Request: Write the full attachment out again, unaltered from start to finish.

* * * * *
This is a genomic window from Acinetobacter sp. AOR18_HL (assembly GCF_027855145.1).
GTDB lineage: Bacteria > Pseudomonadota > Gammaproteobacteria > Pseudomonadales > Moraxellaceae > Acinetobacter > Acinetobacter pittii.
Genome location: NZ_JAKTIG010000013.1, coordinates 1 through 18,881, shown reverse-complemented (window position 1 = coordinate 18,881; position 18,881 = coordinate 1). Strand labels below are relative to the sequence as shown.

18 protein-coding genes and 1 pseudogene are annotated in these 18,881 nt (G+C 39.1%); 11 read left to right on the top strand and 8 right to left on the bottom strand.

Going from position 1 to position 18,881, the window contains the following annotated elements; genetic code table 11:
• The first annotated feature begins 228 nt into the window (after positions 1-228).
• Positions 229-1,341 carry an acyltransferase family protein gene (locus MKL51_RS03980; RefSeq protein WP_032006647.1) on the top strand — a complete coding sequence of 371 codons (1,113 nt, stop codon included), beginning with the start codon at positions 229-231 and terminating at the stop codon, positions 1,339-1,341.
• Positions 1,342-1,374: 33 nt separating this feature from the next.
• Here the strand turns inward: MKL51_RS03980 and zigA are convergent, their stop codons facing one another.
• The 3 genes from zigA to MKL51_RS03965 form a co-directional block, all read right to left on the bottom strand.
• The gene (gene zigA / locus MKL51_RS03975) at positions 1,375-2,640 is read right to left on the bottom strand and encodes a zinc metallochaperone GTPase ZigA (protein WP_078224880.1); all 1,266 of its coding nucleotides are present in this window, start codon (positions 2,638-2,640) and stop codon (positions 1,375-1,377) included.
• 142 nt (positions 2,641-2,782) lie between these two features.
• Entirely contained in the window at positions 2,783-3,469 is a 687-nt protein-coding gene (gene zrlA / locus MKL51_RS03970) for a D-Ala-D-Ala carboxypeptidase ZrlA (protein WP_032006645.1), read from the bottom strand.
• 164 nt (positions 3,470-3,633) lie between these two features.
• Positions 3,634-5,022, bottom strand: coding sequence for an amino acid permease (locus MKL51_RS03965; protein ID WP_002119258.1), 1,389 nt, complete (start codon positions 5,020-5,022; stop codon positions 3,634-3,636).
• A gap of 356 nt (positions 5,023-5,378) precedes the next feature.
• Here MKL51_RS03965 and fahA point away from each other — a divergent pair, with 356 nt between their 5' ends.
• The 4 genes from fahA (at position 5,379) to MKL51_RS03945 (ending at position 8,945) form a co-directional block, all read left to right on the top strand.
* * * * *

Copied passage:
This is a genomic window from Acinetobacter sp. AOR18_HL (assembly GCF_027855145.1).
GTDB lineage: Bacteria > Pseudomonadota > Gammaproteobacteria > Pseudomonadales > Moraxellaceae > Acinetobacter > Acinetobacter pittii.
Genome location: NZ_JAKTIG010000013.1, coordinates 1 through 18,881, shown reverse-complemented (window position 1 = coordinate 18,881; position 18,881 = coordinate 1). Strand labels below are relative to the sequence as shown.

18 protein-coding genes and 1 pseudogene are annotated in these 18,881 nt (G+C 39.1%); 11 read left to right on the top strand and 8 right to left on the bottom strand.

Going from position 1 to position 18,881, the window contains the following annotated elements; genetic code table 11:
• The first annotated feature begins 228 nt into the window (after positions 1-228).
• Positions 229-1,341 carry an acyltransferase family protein gene (locus MKL51_RS03980; RefSeq protein WP_032006647.1) on the top strand — a complete coding sequence of 371 codons (1,113 nt, stop codon included), beginning with the start codon at positions 229-231 and terminating at the stop codon, positions 1,339-1,341.
• Positions 1,342-1,374: 33 nt separating this feature from the next.
• Here the strand turns inward: MKL51_RS03980 and zigA are convergent, their stop codons facing one another.
• The 3 genes from zigA to MKL51_RS03965 form a co-directional block, all read right to left on the bottom strand.
• The gene (gene zigA / locus MKL51_RS03975) at positions 1,375-2,640 is read right to left on the bottom strand and encodes a zinc metallochaperone GTPase ZigA (protein WP_078224880.1); all 1,266 of its coding nucleotides are present in this window, start codon (positions 2,638-2,640) and stop codon (positions 1,375-1,377) included.
• 142 nt (positions 2,641-2,782) lie between these two features.
• Entirely contained in the window at positions 2,783-3,469 is a 687-nt protein-coding gene (gene zrlA / locus MKL51_RS03970) for a D-Ala-D-Ala carboxypeptidase ZrlA (protein WP_032006645.1), read from the bottom strand.
• 164 nt (positions 3,470-3,633) lie between these two features.
• Positions 3,634-5,022, bottom strand: coding sequence for an amino acid permease (locus MKL51_RS03965; protein ID WP_002119258.1), 1,389 nt, complete (start codon positions 5,020-5,022; stop codon positions 3,634-3,636).
• A gap of 356 nt (positions 5,023-5,378) precedes the next feature.
• Here MKL51_RS03965 and fahA point away from each other — a divergent pair, with 356 nt between their 5' ends.
• The 4 genes from fahA (at position 5,379) to MKL51_RS03945 (ending at position 8,945) form a co-directional block, all read left to right on the top strand.